This row of three single storey double fronted red brick Victorian era terraces mid way along the block is probably most notable for sporting a rare piece of Australiana – a kookaburra motif in its iron lacework. According to expert on cast iron lacework Graeme Robertson, just a couple examples of this pattern in use exist, and one of them, at 16 Chatsworth Road, Prahran was demolished a couple of decades ago. The terraces were built in 1888 as homes for Ballarat’s middle class. This may be the only row of terraces existing in Australia with this pattern.
The houses marches down the hill are a similar but more decorative style to others on the street. The terraces themselves are decorated with a dichromatic brick in patterns. Two columns support the filligree verandahs. The roof features eave brackets of shaped double brick. The visible low pitched profile with two banded chimneys each with decorative brick cornices and twin terracotta pots servicing a set of four main rooms at the front of each house.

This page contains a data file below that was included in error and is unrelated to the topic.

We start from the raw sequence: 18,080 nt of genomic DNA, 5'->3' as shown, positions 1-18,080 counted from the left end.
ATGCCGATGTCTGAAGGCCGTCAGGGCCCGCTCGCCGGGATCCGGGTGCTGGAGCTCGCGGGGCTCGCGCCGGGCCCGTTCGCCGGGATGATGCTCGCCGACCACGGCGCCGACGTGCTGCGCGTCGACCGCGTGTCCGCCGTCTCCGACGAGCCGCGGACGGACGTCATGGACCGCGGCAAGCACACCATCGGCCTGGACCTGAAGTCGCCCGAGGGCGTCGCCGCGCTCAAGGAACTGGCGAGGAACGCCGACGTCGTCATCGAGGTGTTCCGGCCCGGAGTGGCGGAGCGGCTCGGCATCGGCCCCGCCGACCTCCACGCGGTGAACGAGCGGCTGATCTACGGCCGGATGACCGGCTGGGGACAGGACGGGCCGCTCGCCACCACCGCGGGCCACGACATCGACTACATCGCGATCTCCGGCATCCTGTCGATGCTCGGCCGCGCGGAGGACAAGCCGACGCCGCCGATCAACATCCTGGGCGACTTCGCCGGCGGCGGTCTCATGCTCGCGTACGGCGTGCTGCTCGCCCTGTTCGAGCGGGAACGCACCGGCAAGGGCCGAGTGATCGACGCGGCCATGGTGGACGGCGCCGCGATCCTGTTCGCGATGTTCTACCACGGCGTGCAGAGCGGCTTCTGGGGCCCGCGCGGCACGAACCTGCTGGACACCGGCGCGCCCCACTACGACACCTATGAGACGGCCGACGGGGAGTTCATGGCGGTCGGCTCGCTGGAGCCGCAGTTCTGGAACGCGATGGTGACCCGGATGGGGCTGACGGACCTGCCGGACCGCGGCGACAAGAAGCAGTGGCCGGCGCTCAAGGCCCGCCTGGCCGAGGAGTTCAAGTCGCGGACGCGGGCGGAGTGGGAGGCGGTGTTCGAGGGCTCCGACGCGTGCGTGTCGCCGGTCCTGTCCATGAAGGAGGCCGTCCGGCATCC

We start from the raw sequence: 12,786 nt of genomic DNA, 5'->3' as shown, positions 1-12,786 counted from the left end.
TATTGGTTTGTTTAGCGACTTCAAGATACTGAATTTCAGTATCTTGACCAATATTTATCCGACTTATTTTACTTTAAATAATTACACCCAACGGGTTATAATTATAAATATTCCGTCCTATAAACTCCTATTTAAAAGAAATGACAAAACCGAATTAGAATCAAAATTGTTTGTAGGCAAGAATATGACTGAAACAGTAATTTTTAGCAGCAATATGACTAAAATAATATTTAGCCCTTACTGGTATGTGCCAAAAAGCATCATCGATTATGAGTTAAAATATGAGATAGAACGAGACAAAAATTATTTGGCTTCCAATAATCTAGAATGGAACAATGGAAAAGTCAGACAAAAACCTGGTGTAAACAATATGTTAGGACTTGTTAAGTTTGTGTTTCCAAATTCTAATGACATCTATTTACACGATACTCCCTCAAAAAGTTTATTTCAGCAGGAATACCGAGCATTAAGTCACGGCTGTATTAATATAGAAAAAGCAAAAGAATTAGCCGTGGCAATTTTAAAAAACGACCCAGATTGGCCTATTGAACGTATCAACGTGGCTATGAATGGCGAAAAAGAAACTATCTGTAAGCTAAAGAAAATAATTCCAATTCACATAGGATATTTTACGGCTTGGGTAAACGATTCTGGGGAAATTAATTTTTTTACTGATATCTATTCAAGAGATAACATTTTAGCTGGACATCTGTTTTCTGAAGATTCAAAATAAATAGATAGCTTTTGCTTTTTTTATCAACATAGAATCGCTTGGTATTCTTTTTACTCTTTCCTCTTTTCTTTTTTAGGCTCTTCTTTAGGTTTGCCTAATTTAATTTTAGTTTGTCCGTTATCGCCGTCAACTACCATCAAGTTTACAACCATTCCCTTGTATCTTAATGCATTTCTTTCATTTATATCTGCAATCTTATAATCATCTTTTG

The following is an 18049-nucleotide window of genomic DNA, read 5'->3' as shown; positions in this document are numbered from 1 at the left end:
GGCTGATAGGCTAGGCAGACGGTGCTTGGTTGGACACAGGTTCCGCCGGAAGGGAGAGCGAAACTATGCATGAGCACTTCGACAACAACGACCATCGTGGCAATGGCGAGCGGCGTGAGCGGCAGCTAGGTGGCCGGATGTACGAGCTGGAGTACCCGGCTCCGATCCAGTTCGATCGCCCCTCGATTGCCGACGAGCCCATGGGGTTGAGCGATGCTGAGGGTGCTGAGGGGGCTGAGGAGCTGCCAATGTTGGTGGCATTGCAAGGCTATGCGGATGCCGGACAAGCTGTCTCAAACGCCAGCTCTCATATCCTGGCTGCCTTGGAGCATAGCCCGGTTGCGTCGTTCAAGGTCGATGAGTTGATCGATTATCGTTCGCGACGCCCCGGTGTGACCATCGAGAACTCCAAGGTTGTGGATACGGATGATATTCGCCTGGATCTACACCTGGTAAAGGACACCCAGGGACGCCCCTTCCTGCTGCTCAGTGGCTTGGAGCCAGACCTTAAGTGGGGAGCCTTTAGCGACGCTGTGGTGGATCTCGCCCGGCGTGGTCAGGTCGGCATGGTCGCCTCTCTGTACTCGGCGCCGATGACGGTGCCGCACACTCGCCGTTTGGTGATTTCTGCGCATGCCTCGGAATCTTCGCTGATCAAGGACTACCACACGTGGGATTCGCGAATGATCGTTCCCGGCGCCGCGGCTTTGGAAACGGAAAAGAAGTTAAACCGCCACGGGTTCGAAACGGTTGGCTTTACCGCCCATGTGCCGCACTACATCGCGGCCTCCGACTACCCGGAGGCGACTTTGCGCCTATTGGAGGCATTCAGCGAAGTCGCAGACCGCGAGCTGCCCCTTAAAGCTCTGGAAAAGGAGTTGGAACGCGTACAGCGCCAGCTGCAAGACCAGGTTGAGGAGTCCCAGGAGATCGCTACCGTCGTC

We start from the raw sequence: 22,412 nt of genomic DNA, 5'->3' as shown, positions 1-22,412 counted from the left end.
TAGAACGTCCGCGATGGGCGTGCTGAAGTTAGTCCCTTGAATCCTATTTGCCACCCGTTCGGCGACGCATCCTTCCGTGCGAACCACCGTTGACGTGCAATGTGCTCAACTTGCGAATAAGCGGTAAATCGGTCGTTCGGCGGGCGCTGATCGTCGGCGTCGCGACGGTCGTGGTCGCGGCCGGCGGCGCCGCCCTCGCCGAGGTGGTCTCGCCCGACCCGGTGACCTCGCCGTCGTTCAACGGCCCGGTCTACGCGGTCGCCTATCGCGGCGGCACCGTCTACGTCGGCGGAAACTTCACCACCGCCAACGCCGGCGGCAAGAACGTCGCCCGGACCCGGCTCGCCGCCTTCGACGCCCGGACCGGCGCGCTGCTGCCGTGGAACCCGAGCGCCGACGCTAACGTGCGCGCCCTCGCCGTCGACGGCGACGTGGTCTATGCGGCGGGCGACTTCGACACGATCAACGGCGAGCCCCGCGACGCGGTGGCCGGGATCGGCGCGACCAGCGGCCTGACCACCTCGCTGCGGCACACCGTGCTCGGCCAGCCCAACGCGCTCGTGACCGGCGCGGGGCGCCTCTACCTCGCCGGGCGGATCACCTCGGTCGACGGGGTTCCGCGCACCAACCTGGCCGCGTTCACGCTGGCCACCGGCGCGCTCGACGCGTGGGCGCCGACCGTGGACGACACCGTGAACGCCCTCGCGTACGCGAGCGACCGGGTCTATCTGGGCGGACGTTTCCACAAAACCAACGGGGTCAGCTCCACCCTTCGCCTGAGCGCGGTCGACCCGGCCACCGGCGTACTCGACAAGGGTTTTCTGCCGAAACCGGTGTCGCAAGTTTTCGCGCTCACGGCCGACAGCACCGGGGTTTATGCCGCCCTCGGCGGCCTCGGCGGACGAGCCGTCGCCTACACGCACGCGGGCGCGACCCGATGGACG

333 has had its outbuildings demolished in favour of a modern extension and has an out of context colourbond roof.
One of the terraces, 337 was home to Corporal Norman D’Angri of the 31st Battalion, who was killed in action 26 September 1917.1
The terraces are offered local heritage protection as part of the City of Ballarat’s heritage overlay HO170.